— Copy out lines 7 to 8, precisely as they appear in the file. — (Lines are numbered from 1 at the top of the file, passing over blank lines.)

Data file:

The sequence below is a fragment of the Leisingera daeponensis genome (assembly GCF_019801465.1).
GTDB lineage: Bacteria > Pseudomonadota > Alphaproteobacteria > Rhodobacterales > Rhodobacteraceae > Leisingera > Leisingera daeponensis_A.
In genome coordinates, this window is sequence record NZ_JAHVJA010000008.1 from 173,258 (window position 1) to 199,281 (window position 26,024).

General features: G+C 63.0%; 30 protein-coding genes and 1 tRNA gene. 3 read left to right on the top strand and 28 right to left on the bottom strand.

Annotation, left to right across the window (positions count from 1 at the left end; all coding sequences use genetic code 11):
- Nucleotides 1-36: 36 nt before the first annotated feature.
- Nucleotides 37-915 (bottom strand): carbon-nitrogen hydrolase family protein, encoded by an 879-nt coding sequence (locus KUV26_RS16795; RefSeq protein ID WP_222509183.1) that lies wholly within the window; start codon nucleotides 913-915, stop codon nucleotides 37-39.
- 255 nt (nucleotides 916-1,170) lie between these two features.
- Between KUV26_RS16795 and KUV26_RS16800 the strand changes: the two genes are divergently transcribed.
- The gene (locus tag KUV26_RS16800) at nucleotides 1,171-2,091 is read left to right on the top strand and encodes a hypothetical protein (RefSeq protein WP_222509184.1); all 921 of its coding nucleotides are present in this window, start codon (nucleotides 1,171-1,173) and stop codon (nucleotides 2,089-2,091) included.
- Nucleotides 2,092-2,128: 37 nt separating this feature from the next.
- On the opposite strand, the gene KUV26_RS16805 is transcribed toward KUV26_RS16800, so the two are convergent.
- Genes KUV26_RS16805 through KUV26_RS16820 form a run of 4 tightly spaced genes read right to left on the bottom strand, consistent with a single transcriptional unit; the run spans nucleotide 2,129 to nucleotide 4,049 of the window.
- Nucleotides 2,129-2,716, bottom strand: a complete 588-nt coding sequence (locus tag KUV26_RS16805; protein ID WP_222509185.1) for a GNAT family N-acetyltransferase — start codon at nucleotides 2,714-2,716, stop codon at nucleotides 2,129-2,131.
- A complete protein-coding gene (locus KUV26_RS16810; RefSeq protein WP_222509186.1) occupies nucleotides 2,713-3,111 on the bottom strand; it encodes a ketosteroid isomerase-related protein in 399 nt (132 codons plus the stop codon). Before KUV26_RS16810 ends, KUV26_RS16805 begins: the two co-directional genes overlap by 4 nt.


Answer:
- Nucleotides 37-915 (bottom strand): carbon-nitrogen hydrolase family protein, encoded by an 879-nt coding sequence (locus KUV26_RS16795; RefSeq protein ID WP_222509183.1) that lies wholly within the window; start codon nucleotides 913-915, stop codon nucleotides 37-39.
- 255 nt (nucleotides 916-1,170) lie between these two features.